Welcome:
Simon Edwards (CILIP) pointed out the paradox of a world where information’s value was increasingly acknowledged, but where information professionals were often considered unimportant. It is up to individuals to ensure that we make our relevance apparent; we need to keep up with current trends, expand our networks and perspectives, and always remember the importance of continuing professional development.

Workshop: Hooked on a (UX) feeling: research, users and academic libraries:
Georgina Cronin (University of Cambridge) led an engaging workshop on UX (user experience) research. Typically associated with web design, it offers vast scope for improving library services and providing observational data when librarians need to prove their services’ value. Attendees undertook some ‘cognitive mapping’ UX research, wherein we made drawings of our study- and work spaces, subsequently reflecting on the significance of the order in which we drew them.

Maddie1

Workshop: The Library of Birmingham: rewriting the book:
Dawn Beaumont (Library of Birmingham) spoke on the context and content of one of the UK’s biggest public libraries. She emphasised that public libraries constantly need to justify themselves to people who do not understand the tremendous value of such places for society’s vulnerable groups. It was surprising to learn that Birmingham Library is as frequently used as a space for events, social and business meetings as it is accessed as a ‘traditional’ library service, though this continues to play a fundamental role.

Keynote presentation:
Jan Parry (CILIP) gave advice derived from years of experience in government libraries. Her main message was the importance of keeping ourselves active in our careers, knowing what to do and what to look out for in order to help broaden our prospects and get to where we want to be. We must keep our work interesting and challenging, and not be afraid to ‘move sideways’ if we cannot ‘move up’.

Workshop: Professional registration:
Franko Kowalczuk (CILIP Candidate Support Officer) presented useful guidance on the registration process, including the types of material in a portfolio used when applying for Chartership. Since a lot of the process involves the ability to think and write reflectively, attendees were asked to reflect on a recent event/activity in which they had taken part. What had we learned from it and how did we intend to incorporate our experiences into future work?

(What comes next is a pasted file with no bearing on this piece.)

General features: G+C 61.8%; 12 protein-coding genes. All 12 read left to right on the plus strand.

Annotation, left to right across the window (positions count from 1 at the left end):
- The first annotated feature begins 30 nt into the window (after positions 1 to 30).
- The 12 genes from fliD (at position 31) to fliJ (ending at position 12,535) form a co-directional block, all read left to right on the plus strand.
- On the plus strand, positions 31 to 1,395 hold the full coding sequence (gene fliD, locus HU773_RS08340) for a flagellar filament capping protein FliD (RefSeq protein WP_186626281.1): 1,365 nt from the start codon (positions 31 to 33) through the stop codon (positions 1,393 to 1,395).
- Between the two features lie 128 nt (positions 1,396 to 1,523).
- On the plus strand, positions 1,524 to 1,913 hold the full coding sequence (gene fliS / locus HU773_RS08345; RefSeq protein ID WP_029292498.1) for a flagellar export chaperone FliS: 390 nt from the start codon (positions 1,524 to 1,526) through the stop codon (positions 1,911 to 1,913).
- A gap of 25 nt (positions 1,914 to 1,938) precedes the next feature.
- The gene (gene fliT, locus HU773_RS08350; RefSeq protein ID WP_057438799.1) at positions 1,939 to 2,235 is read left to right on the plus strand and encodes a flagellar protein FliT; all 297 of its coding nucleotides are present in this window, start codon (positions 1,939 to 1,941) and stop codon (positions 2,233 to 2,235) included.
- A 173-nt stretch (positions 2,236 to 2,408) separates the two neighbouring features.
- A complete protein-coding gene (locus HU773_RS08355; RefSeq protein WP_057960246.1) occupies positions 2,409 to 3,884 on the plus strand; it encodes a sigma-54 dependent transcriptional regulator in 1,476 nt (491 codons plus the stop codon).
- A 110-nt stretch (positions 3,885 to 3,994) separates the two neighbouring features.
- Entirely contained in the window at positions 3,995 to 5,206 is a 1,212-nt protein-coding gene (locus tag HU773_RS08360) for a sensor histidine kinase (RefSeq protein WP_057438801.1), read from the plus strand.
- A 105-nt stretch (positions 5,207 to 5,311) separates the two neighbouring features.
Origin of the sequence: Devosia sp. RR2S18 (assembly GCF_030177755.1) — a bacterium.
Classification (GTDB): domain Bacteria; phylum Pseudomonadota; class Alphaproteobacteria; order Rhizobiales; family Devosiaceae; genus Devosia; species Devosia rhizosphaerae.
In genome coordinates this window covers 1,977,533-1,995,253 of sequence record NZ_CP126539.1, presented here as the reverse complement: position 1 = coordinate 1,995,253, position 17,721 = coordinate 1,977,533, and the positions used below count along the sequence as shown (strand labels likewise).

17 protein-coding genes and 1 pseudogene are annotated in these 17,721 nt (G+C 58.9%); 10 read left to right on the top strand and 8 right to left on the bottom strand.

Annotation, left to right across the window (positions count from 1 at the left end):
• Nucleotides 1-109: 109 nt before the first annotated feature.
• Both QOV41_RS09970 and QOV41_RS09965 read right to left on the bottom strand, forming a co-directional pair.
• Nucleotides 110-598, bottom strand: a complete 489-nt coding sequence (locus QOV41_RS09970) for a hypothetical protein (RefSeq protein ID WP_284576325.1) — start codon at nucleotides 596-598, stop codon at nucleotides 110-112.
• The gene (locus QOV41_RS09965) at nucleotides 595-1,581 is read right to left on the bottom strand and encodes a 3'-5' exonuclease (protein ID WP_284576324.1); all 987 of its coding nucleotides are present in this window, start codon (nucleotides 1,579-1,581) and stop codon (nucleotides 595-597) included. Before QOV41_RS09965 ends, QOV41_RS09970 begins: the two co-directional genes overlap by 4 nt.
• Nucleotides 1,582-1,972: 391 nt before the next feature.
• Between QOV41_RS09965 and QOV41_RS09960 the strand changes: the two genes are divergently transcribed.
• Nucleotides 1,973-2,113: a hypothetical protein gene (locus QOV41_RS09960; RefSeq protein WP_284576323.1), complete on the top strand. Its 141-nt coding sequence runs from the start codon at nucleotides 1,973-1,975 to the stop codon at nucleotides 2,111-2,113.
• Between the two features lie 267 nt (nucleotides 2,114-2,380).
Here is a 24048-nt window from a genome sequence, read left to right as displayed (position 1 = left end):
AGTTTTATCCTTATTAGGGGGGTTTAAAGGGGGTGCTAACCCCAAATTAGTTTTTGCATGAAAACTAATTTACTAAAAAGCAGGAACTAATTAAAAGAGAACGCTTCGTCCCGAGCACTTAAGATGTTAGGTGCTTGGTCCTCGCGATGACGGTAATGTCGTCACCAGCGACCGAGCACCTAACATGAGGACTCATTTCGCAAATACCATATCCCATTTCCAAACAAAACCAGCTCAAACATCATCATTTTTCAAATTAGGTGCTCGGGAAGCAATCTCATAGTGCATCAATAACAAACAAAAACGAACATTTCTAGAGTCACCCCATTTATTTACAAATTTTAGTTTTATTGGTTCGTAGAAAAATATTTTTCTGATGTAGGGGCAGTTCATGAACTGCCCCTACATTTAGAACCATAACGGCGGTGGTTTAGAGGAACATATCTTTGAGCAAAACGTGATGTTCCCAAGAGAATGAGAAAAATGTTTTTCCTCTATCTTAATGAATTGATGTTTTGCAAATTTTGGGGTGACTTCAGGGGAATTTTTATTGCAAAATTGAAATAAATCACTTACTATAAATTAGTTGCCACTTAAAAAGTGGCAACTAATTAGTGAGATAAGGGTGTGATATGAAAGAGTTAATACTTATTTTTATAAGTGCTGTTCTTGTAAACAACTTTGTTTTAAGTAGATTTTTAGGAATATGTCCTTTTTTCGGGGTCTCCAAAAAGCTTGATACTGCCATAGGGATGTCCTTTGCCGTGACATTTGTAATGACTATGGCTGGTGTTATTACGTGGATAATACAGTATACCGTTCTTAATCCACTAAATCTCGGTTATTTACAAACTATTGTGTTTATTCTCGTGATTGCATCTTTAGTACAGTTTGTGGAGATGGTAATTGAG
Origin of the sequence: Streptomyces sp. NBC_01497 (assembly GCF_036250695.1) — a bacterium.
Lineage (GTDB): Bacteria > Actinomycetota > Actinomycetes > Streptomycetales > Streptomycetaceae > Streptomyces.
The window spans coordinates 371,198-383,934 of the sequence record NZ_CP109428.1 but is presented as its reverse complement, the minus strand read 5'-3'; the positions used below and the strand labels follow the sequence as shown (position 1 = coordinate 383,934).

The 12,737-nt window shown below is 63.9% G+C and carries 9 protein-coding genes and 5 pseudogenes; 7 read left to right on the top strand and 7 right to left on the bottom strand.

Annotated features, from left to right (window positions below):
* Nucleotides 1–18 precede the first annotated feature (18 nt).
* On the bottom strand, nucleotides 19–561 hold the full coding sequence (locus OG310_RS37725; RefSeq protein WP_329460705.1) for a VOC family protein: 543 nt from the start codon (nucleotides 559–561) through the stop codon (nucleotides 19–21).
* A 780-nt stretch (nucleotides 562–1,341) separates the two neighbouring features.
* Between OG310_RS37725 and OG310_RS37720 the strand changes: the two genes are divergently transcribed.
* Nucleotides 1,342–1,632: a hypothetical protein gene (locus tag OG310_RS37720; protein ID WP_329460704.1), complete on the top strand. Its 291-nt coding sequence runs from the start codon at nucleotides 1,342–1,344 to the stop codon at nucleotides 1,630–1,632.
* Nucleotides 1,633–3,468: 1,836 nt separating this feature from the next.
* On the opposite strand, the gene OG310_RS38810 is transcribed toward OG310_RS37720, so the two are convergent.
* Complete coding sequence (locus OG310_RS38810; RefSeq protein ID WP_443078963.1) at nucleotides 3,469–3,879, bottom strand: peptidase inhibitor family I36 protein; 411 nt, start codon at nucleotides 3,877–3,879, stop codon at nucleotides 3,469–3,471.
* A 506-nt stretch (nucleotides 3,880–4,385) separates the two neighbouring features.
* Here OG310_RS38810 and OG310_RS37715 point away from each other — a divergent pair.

Maddie2Workshop: Make yourself a ‘must have’ and go places:
Emily Allbon (City University) offered tips on improving our professional value and marketability. These included: gaining insight into our libraries’ broader organisations and how our activities contribute to their goals; not being limited to ‘library stuff’ and getting involved with other disciplines, widening networks and perspectives; developing new skills and improving existing ones; being able to foster expertise as well as more generic transferable skills; and raising our profiles (i.e. cultivating a social media presence and ‘getting noticed’).

Maddie3

This was a very interesting and useful day. It was great to meet and talk with a variety of information professionals and the workshops were very thought-provoking.

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George Bray (@NexGenGB) is studying for his MA LIS this year.

Inset tweets: Maddie House (@thevonfresh), who is taking her MA LIS part-time while working.

Image: Jonas Herriot

Note: the appearance of the byline on this post is auto-generated, indicating that it was postedby Anne Welsh. George Bray is the sole author of this piece, with tweets by Maddie House and Jonas Herriot.